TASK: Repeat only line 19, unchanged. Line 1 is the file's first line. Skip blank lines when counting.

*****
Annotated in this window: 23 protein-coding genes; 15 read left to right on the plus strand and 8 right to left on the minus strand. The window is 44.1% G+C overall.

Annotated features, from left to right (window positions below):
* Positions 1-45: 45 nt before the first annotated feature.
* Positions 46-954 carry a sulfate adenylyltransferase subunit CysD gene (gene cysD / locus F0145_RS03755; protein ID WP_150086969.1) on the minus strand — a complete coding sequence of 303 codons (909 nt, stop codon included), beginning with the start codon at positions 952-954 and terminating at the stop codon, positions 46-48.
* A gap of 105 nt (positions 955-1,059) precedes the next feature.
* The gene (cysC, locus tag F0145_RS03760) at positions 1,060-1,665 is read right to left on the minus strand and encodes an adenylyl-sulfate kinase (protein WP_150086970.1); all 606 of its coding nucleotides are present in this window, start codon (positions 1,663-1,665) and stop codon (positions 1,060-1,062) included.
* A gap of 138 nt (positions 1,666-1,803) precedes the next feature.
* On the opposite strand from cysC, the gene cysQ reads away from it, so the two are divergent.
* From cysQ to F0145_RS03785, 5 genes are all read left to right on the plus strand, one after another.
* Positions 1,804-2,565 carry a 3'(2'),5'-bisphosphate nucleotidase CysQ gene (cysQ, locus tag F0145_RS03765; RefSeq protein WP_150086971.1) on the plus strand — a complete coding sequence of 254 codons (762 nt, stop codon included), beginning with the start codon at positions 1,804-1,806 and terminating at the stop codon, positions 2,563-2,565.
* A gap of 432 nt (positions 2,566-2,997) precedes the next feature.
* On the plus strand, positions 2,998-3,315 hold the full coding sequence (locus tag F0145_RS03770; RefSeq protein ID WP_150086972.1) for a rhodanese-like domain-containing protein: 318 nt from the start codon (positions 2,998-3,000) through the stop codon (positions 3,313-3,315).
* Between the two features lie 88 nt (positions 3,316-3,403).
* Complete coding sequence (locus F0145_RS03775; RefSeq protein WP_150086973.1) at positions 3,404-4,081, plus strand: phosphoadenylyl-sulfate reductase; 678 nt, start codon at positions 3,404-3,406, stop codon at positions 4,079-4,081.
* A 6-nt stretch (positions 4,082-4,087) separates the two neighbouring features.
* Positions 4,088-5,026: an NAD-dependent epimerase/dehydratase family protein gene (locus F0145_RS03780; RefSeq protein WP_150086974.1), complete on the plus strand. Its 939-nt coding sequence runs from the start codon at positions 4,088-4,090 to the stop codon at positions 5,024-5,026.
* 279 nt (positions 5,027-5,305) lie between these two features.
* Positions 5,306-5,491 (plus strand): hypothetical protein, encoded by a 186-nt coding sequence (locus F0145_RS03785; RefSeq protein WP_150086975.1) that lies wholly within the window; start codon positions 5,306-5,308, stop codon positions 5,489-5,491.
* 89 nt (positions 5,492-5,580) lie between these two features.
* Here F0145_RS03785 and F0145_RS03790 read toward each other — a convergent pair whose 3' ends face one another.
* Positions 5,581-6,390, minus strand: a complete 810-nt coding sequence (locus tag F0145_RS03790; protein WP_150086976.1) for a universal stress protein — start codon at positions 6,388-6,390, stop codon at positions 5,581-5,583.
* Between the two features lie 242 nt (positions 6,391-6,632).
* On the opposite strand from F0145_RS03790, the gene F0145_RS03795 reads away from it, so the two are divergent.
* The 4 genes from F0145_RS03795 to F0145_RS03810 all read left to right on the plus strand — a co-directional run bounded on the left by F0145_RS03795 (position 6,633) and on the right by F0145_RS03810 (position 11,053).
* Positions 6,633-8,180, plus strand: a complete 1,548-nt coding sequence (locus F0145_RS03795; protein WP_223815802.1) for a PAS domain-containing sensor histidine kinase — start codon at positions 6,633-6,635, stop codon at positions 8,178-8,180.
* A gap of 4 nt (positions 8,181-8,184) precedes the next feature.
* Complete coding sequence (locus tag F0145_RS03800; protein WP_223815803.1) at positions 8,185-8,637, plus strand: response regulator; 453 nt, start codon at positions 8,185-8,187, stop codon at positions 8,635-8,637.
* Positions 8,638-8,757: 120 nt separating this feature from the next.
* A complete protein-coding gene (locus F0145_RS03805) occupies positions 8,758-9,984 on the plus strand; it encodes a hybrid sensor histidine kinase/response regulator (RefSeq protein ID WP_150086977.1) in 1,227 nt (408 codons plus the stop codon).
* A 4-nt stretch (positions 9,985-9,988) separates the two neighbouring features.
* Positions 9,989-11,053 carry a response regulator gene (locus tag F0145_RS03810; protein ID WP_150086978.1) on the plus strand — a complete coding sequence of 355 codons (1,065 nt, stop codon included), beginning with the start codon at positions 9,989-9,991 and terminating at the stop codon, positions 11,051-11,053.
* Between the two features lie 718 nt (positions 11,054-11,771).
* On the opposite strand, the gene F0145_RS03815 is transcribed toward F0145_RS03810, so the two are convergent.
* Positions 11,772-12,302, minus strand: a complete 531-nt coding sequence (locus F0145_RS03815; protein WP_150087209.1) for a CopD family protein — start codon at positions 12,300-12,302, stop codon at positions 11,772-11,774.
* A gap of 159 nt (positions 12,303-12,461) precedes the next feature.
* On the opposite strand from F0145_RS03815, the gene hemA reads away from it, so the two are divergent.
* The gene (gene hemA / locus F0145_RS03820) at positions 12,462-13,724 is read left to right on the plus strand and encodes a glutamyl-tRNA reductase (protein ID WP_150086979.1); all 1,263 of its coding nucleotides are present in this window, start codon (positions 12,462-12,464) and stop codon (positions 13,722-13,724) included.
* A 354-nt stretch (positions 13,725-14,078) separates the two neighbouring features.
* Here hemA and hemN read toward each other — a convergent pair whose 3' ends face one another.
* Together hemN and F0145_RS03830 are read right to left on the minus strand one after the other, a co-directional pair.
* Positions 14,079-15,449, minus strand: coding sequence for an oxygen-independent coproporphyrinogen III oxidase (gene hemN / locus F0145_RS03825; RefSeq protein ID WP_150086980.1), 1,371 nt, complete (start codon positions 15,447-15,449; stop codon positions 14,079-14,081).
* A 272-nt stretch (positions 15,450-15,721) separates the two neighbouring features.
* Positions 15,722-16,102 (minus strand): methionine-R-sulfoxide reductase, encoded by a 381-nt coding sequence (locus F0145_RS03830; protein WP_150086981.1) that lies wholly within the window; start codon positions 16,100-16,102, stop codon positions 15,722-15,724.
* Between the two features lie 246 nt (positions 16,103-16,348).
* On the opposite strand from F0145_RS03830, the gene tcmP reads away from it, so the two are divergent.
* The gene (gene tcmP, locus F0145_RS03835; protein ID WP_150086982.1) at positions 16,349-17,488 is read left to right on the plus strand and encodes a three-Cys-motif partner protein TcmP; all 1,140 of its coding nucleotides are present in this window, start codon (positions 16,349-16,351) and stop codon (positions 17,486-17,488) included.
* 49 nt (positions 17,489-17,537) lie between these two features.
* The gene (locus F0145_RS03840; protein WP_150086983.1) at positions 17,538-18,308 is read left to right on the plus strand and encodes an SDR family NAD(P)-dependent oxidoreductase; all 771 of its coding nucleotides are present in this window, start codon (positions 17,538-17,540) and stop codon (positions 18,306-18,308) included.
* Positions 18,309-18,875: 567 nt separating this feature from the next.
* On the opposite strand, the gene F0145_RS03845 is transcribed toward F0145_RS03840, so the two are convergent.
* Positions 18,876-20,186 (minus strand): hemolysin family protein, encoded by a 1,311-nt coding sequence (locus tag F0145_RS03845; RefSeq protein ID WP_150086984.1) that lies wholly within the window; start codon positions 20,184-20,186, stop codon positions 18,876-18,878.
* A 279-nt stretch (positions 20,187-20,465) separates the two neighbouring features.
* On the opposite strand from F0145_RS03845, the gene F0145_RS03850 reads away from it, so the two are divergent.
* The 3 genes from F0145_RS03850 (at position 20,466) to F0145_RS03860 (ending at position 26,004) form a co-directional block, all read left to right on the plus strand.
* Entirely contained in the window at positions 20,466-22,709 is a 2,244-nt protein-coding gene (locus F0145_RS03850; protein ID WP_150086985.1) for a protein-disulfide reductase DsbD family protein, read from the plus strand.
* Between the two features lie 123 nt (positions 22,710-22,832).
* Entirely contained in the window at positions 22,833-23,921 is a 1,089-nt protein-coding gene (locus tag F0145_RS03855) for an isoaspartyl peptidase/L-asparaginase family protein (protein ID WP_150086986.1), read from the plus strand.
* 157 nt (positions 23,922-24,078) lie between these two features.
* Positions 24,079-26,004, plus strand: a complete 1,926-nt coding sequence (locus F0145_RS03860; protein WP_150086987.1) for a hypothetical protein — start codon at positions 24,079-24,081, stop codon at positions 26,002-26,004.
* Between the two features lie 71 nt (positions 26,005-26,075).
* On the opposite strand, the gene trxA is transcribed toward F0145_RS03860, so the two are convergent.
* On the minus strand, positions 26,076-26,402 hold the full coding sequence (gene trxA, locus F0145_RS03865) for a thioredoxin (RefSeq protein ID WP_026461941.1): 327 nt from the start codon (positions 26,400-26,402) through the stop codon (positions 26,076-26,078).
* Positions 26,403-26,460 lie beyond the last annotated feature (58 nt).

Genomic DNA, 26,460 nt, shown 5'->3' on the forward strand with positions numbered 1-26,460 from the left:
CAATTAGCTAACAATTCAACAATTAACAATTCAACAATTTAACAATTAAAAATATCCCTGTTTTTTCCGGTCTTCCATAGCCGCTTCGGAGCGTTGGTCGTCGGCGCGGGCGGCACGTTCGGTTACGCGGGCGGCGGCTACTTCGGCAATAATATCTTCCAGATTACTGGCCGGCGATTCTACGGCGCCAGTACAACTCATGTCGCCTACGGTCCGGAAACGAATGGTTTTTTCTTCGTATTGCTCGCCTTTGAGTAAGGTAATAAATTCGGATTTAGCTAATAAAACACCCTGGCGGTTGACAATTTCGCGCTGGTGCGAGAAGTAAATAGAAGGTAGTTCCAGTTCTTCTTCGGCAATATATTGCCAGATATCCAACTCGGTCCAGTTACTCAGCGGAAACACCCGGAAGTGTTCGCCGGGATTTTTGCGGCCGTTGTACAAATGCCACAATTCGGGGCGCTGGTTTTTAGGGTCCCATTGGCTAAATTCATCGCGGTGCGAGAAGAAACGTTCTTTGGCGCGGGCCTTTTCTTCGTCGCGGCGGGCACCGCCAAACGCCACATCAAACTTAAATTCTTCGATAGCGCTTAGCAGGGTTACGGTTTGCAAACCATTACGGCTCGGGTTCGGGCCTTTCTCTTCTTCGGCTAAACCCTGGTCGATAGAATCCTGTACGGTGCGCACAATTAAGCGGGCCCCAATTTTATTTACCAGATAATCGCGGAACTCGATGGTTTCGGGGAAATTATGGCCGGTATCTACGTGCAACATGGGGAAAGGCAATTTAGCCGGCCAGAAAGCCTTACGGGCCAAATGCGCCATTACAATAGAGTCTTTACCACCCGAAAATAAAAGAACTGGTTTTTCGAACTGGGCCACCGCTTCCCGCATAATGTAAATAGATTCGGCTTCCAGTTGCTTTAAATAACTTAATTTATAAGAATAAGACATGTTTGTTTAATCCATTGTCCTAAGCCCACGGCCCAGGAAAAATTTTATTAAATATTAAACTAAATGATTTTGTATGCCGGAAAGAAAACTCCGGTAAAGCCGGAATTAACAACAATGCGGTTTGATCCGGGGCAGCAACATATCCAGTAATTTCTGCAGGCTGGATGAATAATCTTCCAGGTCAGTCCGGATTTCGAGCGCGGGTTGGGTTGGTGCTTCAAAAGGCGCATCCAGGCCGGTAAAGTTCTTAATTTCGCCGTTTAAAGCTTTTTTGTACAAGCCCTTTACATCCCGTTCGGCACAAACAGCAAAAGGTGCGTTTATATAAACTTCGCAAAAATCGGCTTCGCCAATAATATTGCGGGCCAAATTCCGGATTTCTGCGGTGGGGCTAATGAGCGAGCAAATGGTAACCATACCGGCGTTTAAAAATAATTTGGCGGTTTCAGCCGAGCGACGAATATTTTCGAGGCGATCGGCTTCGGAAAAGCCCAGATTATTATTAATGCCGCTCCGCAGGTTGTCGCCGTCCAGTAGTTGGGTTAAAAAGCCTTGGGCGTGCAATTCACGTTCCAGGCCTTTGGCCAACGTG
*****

* 89 nt (positions 5,492-5,580) lie between these two features.